Health resolutions:The right foods for your type

Protein types should:
* eat protein at every meal
* emphasise high-density, high-purine, high-fat foods
* go easy with grains (wholegrains only), and avoid all breads except sprouted-grain and sourdough breads
* emphasise vegetables grown above ground
* eat the following sparingly: corn, potatoes, beets, and carrots, all of which are high-glycaemic-index foods
* monitor fruit consumption – limit to avocado, unripened apples, pears and bananas, and
no citrus
* have vegetable juices in moderation and avoid fruit juices
* eat nuts
* freely eat fats of all varieties (including real butter, natural cold-pressed oils and non-hydrogenated margarines)
* snack as needed
* avoid caffeine, sugar and uncooked foods high in oxalic acids that interfere with calcium absorption (such as black tea, chocolate, cranberries, grapes and strawberries)
* avoid foods high in phytates (wheat, oats, soy and soy milk), which can lead to mineral deficiencies, allergies, intestinal distress and bone loss, as they interfere with your high need for calcium. If you do consume them, eat grains soaked overnight or soy products that have been traditionally fermented
* avoid foods high in gluten, which are hard to digest.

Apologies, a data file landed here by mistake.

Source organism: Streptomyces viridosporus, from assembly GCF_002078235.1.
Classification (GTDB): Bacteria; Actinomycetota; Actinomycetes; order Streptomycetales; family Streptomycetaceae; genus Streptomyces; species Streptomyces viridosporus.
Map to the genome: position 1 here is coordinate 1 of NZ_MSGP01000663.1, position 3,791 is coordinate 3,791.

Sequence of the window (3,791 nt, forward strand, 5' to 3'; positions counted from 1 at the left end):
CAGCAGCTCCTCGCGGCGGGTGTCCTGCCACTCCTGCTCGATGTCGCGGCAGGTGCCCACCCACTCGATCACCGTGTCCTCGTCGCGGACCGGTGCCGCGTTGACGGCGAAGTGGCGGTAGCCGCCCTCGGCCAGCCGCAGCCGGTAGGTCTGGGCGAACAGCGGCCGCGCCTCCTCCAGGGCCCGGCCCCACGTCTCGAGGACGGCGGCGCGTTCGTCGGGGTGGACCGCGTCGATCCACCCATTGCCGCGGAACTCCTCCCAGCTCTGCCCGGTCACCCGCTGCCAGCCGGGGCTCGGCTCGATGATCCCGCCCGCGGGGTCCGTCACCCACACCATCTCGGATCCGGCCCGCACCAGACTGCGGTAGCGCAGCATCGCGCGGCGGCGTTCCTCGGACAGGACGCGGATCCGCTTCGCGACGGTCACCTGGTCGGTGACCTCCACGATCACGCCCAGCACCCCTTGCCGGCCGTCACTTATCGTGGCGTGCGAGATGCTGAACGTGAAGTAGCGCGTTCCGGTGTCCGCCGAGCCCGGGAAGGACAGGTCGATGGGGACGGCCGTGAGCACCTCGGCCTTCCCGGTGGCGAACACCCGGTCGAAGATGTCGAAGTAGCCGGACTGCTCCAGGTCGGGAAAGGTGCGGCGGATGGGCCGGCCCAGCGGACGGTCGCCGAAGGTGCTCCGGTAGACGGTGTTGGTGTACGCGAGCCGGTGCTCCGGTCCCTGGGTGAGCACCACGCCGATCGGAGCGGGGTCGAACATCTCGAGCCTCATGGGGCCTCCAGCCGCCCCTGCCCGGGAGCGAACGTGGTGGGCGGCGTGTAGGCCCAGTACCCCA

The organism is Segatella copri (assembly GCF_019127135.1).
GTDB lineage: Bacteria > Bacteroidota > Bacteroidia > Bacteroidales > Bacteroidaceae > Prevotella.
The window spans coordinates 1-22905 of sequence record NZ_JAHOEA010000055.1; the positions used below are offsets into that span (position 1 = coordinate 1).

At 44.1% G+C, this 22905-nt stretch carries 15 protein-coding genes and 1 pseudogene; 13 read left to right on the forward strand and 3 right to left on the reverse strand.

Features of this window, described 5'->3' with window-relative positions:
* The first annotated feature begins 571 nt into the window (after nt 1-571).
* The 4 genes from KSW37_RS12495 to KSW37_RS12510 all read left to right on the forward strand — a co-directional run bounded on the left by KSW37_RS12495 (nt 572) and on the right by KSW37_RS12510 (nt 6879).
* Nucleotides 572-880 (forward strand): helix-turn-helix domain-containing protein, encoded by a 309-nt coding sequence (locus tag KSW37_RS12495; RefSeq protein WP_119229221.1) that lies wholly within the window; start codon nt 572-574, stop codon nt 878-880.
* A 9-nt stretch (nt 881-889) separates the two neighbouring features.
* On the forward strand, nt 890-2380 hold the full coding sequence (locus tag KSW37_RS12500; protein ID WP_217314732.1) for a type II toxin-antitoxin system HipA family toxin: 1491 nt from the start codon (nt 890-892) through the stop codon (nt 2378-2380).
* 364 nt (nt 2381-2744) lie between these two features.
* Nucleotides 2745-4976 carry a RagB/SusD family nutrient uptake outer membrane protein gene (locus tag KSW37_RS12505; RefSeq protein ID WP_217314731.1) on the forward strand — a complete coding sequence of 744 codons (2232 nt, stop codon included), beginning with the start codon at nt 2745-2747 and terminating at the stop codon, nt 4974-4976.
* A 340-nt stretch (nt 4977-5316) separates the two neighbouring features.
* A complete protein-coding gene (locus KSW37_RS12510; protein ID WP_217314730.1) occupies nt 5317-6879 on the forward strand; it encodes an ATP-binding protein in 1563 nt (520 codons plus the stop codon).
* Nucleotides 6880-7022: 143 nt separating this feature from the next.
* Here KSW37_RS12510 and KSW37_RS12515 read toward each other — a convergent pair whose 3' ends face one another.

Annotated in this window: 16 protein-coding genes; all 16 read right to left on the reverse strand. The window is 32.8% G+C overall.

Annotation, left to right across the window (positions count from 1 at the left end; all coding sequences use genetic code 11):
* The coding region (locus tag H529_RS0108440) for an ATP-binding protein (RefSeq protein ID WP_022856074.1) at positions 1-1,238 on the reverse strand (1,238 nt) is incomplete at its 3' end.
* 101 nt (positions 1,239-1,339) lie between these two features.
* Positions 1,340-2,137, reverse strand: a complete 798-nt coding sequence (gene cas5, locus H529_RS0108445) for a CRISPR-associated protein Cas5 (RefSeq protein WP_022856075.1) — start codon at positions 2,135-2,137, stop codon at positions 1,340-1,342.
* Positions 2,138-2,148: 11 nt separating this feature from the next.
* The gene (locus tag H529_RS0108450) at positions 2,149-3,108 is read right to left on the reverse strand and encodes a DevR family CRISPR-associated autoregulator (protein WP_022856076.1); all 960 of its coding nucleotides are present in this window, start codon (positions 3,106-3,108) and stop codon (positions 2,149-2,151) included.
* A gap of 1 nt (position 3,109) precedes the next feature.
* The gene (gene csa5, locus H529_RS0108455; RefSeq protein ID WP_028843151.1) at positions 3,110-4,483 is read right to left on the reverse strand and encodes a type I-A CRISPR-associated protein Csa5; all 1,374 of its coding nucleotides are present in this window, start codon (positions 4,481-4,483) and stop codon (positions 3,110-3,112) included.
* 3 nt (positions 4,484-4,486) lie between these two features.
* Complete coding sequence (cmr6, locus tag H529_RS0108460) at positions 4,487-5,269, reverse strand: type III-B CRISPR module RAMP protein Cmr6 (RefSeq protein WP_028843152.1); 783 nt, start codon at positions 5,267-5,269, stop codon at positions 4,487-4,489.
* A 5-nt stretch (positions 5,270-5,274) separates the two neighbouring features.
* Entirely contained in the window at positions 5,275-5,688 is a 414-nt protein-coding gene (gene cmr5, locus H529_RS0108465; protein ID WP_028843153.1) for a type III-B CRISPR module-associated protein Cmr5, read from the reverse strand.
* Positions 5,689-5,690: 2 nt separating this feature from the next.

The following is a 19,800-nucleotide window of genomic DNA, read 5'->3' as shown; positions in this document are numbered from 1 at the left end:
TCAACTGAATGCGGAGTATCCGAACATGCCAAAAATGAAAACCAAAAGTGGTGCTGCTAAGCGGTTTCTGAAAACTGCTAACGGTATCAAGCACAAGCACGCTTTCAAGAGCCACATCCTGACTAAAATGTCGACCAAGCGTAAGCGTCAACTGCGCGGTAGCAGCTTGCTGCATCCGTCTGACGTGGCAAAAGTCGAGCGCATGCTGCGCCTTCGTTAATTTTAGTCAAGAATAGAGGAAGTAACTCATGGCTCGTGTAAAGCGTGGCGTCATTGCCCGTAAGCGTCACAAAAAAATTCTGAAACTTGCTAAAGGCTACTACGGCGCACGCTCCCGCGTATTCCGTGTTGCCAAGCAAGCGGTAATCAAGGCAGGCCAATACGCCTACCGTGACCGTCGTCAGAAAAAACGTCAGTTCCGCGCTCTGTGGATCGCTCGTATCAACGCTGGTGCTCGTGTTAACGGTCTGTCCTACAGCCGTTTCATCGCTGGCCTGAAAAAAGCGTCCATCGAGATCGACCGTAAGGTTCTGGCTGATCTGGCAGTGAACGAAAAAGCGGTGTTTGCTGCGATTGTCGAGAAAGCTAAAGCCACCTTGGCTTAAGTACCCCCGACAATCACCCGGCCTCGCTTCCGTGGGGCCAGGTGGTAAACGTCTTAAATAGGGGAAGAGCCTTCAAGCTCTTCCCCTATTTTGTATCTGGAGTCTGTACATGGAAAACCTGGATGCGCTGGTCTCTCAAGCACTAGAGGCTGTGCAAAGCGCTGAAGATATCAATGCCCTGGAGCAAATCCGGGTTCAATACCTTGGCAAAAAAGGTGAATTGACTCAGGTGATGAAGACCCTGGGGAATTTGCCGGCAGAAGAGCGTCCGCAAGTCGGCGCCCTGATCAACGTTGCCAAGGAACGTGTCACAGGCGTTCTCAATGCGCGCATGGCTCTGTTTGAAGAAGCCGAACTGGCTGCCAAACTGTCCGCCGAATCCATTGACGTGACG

Carbohydrate types should:
* eat protein at every meal
* eat relatively small amounts of protein and fats compared with carbohydrates
* avoid heavier, high-purine proteins and eat lighter proteins
* eat a wide selection of good-quality organic carbohydrates, and avoid eating high-glycaemic-index carbohydrates
* balance high-glycaemic foods with protein
* eat nuts and seeds sparingly
* use fats and oils sparingly
* balance your carbohydrate intake
* eat plenty of good-quality grains and bread
* enjoy freshly made vegetable juices
* avoid fruit juices
* limit legumes that are high in purines
* snack only as needed
* avoid caffeine and quick fixes of sugar
* avoid foods high in fat
* avoid thyroid-suppressing foods such as raw broccoli, brussels sprouts, cabbage, cauliflower, kale, mustard, rutabaga and watercress. If you do eat these foods frequently, cook them (which inactivates the thyroid-suppressing chemical called ‘thiocyanates’) and supplement with kelp, which contains iodine.


In addition, when working out your meal ratios:
* observe the glycaemic index of foods (see the WDDTY Longevity Report)
* take drinks into account: 6 oz of orange juice from frozen concentrate delivers 21 g of carbohydrate
* remember to calculate the carbohydrate content of alcohol. Many wine coolers, liqueurs and cocktails have a high sugar content. As a rule of thumb, consider alcohol or a sweet drink as a serving of carbohydrates
* don’t forget to account for butter, dressings and gravies. Too high a fat content can throw off your meal ratio, and make a carbo type feel dull or full and cause him to require extra carbohydrate. Protein types need to watch out for sweet sauces containing large amounts of sugar
* take account of fatty-acid supplements when calculating your meal ratios. A carbo type can throw a meal off balance simply by taking as little as 2 g of fish oil. Carbo types wishing to take EFA supplements may need to adjust and increase the carbohydrate content of their food


Finally, retest your metabolic type every couple of months. It is common for your type to change as you become healthier.

What Doctors Don't Tell You Written by What Doctors Don't Tell You

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